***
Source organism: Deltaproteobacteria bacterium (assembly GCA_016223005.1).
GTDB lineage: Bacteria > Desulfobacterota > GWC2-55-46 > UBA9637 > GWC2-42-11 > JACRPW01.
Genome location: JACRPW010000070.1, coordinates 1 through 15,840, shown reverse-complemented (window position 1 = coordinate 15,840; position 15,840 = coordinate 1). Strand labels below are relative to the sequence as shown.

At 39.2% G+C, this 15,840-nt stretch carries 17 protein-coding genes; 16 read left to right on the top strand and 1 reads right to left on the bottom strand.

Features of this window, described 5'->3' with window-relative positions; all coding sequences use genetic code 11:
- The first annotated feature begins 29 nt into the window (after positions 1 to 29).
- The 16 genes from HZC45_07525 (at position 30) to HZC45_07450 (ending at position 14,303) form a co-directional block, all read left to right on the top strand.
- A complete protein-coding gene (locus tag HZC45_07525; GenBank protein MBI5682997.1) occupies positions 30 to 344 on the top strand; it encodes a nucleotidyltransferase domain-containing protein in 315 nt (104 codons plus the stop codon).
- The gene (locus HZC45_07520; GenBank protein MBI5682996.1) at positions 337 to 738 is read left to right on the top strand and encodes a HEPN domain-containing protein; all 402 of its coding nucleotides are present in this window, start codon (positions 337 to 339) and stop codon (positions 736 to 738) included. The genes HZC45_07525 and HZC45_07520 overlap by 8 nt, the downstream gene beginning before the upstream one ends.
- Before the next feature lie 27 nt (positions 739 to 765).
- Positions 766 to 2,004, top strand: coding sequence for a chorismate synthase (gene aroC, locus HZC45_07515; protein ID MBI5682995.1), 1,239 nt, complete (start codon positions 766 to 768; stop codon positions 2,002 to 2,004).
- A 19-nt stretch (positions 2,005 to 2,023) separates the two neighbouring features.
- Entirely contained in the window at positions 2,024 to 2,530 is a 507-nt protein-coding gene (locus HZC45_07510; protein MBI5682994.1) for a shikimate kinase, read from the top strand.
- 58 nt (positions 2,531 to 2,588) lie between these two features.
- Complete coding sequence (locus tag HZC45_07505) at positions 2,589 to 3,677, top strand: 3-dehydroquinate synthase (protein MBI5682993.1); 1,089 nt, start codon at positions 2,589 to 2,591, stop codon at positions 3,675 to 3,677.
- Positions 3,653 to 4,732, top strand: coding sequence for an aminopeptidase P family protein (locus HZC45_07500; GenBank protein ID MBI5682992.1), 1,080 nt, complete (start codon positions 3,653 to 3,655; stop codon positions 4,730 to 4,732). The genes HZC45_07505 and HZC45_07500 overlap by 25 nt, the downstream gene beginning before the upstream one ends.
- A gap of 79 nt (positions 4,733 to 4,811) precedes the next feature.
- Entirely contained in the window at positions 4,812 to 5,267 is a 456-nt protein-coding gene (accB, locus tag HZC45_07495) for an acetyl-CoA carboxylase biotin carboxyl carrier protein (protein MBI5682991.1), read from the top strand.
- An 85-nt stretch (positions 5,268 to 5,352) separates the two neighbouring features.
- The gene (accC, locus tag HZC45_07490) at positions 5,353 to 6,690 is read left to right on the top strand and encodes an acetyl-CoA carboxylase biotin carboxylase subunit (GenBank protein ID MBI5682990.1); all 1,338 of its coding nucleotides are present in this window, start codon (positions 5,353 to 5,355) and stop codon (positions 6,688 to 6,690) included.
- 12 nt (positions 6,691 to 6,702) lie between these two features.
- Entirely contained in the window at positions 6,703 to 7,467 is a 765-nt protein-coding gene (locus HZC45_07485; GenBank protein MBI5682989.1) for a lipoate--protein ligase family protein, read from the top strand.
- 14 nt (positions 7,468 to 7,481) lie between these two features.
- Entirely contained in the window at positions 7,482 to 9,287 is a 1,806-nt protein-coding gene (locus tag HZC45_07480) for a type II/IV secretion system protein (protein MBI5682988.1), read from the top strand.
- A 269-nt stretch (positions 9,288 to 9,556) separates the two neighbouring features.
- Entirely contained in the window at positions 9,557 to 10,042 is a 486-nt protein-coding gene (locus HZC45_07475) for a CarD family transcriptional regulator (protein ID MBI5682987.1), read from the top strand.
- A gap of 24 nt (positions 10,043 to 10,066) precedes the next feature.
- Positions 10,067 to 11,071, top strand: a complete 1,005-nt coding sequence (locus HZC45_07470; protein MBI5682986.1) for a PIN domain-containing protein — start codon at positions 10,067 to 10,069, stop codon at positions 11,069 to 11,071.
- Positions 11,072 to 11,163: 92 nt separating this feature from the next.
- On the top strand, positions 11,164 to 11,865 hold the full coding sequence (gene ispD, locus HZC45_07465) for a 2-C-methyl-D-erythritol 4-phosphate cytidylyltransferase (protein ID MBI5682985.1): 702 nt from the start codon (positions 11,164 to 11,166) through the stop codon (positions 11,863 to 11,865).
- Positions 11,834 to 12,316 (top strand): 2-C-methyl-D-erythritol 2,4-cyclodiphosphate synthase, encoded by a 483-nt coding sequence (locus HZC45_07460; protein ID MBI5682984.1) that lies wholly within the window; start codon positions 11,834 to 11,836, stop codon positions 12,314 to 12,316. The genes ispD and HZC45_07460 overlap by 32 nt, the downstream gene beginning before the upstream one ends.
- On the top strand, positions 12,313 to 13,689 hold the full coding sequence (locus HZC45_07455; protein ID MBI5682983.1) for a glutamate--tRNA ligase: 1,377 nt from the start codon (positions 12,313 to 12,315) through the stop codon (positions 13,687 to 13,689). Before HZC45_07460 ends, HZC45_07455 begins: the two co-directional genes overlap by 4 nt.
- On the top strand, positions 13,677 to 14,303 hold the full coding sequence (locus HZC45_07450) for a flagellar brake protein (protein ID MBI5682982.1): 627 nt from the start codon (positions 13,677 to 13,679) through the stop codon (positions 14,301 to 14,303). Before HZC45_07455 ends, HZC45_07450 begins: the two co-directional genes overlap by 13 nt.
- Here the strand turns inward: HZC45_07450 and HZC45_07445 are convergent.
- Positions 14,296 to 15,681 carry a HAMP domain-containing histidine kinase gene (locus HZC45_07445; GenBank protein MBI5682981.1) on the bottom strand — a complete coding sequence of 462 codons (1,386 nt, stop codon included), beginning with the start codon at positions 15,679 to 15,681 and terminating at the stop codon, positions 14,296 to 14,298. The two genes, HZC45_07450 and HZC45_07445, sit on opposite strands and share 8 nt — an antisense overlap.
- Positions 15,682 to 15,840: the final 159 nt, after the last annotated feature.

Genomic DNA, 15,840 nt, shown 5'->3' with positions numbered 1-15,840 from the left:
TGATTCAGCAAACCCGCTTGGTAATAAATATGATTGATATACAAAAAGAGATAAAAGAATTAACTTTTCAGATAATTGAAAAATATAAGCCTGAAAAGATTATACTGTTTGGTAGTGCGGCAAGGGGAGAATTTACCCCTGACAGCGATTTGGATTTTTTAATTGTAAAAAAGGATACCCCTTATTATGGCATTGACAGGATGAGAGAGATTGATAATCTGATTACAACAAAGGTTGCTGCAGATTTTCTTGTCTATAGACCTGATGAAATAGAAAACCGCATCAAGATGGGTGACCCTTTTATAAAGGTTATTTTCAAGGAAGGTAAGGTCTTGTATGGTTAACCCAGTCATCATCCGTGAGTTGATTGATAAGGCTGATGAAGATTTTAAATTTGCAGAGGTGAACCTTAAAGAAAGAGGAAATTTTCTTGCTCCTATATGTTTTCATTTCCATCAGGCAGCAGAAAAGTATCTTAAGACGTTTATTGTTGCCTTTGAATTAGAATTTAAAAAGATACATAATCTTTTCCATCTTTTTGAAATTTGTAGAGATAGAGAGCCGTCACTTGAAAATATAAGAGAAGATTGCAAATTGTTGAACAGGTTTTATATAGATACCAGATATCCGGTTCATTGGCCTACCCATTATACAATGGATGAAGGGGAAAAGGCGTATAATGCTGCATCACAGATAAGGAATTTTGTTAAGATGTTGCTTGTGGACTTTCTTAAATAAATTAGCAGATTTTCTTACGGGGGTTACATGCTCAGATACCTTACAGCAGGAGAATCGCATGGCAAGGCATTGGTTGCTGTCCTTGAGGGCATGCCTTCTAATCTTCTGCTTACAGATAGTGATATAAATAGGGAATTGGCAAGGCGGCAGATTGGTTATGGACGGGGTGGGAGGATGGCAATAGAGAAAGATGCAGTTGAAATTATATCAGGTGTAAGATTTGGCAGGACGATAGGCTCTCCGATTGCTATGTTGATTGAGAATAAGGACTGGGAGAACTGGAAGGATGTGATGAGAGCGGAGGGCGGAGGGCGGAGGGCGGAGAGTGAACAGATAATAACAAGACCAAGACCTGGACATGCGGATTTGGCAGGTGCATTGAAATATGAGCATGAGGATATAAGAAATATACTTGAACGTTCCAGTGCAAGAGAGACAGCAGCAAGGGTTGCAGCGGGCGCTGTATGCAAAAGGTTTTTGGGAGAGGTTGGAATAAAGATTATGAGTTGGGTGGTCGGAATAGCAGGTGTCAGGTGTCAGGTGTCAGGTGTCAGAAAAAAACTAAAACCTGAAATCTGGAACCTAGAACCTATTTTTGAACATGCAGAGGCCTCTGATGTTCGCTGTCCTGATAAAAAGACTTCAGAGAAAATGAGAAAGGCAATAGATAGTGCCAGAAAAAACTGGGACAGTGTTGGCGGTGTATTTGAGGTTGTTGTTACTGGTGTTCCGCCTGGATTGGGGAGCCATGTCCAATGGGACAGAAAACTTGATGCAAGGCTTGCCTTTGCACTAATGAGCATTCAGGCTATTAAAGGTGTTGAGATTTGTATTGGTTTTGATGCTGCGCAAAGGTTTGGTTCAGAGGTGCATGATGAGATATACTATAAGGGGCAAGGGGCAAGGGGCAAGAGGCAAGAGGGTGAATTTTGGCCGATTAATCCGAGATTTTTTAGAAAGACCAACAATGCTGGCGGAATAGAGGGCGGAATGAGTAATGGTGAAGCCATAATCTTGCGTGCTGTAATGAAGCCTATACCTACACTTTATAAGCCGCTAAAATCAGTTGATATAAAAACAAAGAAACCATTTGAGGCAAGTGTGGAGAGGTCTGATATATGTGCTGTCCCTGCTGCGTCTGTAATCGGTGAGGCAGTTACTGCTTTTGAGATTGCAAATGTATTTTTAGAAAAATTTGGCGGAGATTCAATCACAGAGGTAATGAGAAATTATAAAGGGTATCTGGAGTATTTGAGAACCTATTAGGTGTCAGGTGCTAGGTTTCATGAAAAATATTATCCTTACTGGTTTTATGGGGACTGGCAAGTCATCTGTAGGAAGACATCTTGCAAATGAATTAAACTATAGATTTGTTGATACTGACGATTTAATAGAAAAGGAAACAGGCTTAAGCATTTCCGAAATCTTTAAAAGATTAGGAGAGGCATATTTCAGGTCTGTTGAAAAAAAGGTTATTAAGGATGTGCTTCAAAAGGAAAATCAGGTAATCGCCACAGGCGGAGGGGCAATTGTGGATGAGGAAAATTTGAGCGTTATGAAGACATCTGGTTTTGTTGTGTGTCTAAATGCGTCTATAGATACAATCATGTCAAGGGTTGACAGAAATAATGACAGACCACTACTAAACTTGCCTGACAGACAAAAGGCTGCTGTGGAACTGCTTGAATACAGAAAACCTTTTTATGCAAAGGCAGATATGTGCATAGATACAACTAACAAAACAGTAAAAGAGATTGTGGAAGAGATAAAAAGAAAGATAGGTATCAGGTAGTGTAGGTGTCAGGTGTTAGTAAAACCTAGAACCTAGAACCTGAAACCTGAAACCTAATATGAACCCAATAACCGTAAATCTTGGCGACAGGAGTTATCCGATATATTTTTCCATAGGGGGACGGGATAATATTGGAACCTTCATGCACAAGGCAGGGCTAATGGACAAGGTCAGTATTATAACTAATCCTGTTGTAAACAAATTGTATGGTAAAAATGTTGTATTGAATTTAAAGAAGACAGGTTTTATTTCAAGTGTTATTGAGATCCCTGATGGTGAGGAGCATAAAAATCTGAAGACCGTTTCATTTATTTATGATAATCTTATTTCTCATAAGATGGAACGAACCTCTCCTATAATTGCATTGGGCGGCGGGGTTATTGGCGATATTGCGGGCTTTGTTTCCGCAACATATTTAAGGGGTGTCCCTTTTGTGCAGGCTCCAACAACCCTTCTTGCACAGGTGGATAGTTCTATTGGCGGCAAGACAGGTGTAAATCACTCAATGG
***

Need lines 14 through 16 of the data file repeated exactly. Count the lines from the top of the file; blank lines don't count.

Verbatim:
- 58 nt (positions 2,531 to 2,588) lie between these two features.
- Complete coding sequence (locus tag HZC45_07505) at positions 2,589 to 3,677, top strand: 3-dehydroquinate synthase (protein MBI5682993.1); 1,089 nt, start codon at positions 2,589 to 2,591, stop codon at positions 3,675 to 3,677.
- Positions 3,653 to 4,732, top strand: coding sequence for an aminopeptidase P family protein (locus HZC45_07500; GenBank protein ID MBI5682992.1), 1,080 nt, complete (start codon positions 3,653 to 3,655; stop codon positions 4,730 to 4,732). The genes HZC45_07505 and HZC45_07500 overlap by 25 nt, the downstream gene beginning before the upstream one ends.